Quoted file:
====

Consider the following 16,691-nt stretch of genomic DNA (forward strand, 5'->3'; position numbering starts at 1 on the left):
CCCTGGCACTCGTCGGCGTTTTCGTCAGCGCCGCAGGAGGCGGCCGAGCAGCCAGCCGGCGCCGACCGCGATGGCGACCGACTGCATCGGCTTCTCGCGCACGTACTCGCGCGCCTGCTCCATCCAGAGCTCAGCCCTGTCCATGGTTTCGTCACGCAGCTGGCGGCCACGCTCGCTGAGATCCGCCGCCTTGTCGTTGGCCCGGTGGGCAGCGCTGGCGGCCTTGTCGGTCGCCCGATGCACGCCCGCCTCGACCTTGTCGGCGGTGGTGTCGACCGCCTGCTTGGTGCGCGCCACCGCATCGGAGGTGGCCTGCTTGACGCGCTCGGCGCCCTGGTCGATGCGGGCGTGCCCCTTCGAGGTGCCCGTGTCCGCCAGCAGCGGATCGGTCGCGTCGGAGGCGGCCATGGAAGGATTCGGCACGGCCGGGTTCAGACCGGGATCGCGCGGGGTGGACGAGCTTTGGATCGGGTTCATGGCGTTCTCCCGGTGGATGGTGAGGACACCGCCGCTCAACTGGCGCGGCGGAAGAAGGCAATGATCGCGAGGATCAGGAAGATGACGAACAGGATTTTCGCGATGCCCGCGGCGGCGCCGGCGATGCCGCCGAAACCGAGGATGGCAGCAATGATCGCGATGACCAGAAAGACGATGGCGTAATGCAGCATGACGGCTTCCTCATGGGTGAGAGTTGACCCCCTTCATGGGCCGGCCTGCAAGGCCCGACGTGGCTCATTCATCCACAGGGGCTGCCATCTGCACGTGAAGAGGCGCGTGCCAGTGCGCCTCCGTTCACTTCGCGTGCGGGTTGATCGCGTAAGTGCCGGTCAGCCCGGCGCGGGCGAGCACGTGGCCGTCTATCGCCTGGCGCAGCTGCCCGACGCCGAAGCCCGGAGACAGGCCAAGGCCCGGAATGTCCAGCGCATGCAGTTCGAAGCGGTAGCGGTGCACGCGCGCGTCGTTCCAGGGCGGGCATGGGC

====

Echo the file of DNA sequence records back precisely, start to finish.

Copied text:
Consider the following 16,691-nt stretch of genomic DNA (forward strand, 5'->3'; position numbering starts at 1 on the left):
CCCTGGCACTCGTCGGCGTTTTCGTCAGCGCCGCAGGAGGCGGCCGAGCAGCCAGCCGGCGCCGACCGCGATGGCGACCGACTGCATCGGCTTCTCGCGCACGTACTCGCGCGCCTGCTCCATCCAGAGCTCAGCCCTGTCCATGGTTTCGTCACGCAGCTGGCGGCCACGCTCGCTGAGATCCGCCGCCTTGTCGTTGGCCCGGTGGGCAGCGCTGGCGGCCTTGTCGGTCGCCCGATGCACGCCCGCCTCGACCTTGTCGGCGGTGGTGTCGACCGCCTGCTTGGTGCGCGCCACCGCATCGGAGGTGGCCTGCTTGACGCGCTCGGCGCCCTGGTCGATGCGGGCGTGCCCCTTCGAGGTGCCCGTGTCCGCCAGCAGCGGATCGGTCGCGTCGGAGGCGGCCATGGAAGGATTCGGCACGGCCGGGTTCAGACCGGGATCGCGCGGGGTGGACGAGCTTTGGATCGGGTTCATGGCGTTCTCCCGGTGGATGGTGAGGACACCGCCGCTCAACTGGCGCGGCGGAAGAAGGCAATGATCGCGAGGATCAGGAAGATGACGAACAGGATTTTCGCGATGCCCGCGGCGGCGCCGGCGATGCCGCCGAAACCGAGGATGGCAGCAATGATCGCGATGACCAGAAAGACGATGGCGTAATGCAGCATGACGGCTTCCTCATGGGTGAGAGTTGACCCCCTTCATGGGCCGGCCTGCAAGGCCCGACGTGGCTCATTCATCCACAGGGGCTGCCATCTGCACGTGAAGAGGCGCGTGCCAGTGCGCCTCCGTTCACTTCGCGTGCGGGTTGATCGCGTAAGTGCCGGTCAGCCCGGCGCGGGCGAGCACGTGGCCGTCTATCGCCTGGCGCAGCTGCCCGACGCCGAAGCCCGGAGACAGGCCAAGGCCCGGAATGTCCAGCGCATGCAGTTCGAAGCGGTAGCGGTGCACGCGCGCGTCGTTCCAGGGCGGGCATGGGC